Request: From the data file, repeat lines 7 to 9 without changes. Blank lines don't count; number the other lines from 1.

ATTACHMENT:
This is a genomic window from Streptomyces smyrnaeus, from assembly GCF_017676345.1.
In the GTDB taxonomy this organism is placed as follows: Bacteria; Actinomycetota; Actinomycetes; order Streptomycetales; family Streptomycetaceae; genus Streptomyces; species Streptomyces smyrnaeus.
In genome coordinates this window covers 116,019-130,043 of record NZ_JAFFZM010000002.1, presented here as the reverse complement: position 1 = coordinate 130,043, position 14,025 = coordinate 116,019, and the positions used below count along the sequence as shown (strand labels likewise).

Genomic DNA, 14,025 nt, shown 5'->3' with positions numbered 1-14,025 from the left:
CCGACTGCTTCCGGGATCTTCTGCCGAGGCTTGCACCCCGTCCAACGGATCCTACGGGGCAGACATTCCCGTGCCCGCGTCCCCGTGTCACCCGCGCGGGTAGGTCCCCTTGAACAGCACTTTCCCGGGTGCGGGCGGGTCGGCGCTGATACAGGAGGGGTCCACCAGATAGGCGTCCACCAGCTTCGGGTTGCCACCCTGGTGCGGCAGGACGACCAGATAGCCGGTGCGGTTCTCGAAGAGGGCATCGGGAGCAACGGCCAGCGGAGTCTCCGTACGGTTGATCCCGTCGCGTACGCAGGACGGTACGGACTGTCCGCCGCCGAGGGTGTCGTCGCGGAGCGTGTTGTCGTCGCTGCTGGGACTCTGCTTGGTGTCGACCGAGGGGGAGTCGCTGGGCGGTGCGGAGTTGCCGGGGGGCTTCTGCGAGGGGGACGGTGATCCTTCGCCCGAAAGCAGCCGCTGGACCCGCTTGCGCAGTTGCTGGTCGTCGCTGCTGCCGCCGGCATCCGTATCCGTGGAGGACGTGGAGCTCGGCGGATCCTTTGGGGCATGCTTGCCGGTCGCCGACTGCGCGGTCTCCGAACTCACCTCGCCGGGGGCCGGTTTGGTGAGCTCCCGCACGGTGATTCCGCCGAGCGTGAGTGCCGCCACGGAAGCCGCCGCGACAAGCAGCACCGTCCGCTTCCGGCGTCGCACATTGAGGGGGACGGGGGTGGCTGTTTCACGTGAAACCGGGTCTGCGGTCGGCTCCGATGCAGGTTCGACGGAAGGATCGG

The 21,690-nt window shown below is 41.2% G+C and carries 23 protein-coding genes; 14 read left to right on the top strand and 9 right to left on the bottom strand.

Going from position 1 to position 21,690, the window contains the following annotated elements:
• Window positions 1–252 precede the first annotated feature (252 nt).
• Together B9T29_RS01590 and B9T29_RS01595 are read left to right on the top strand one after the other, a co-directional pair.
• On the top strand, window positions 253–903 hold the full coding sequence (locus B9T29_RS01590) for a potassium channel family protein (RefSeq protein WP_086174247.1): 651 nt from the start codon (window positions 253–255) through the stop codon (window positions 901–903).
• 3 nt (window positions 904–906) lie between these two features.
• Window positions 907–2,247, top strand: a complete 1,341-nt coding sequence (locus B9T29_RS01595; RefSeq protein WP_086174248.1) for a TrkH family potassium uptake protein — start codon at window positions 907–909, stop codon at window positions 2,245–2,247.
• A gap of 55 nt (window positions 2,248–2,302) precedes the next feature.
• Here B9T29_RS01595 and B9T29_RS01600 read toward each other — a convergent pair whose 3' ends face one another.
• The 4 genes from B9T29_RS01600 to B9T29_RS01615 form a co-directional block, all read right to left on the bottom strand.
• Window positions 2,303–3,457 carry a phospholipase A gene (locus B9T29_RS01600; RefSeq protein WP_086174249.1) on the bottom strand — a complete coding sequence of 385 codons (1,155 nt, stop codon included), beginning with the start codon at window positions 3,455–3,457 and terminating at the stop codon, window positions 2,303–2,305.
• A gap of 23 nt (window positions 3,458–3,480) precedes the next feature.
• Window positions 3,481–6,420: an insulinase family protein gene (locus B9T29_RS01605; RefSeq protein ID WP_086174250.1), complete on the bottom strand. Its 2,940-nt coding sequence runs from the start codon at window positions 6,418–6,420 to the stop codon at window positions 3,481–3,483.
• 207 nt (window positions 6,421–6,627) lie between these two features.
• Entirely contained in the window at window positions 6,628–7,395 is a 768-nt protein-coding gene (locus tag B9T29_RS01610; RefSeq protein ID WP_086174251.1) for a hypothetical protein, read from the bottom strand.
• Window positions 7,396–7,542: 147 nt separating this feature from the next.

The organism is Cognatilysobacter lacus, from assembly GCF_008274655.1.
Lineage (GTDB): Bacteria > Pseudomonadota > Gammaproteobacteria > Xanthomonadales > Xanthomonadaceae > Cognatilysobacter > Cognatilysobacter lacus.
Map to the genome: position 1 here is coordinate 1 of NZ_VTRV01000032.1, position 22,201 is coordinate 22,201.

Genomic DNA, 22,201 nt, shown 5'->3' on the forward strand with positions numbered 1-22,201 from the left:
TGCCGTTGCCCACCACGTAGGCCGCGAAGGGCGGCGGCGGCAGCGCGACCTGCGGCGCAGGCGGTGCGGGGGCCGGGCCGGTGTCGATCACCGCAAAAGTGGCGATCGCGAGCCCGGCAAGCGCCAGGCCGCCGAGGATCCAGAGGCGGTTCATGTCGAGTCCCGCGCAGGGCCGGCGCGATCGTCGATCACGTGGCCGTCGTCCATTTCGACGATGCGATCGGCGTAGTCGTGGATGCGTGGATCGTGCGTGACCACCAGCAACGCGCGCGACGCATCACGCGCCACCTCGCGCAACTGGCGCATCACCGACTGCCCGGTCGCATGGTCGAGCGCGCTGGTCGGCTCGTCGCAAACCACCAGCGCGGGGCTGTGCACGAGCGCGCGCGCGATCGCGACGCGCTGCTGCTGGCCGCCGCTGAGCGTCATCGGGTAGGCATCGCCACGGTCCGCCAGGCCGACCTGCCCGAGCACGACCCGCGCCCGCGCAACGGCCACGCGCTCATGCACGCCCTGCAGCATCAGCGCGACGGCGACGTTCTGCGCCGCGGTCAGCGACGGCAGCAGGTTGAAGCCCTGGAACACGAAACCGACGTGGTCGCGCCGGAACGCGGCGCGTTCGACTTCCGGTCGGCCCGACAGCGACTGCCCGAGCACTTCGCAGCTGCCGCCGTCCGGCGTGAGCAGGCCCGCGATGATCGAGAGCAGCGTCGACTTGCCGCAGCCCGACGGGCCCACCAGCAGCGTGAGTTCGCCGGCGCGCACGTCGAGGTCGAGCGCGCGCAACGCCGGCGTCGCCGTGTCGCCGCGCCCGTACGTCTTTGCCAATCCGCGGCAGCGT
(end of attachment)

Going from position 1 to position 21,690, the window contains the following annotated elements:
• Window positions 1–252 precede the first annotated feature (252 nt).
• Together B9T29_RS01590 and B9T29_RS01595 are read left to right on the top strand one after the other, a co-directional pair.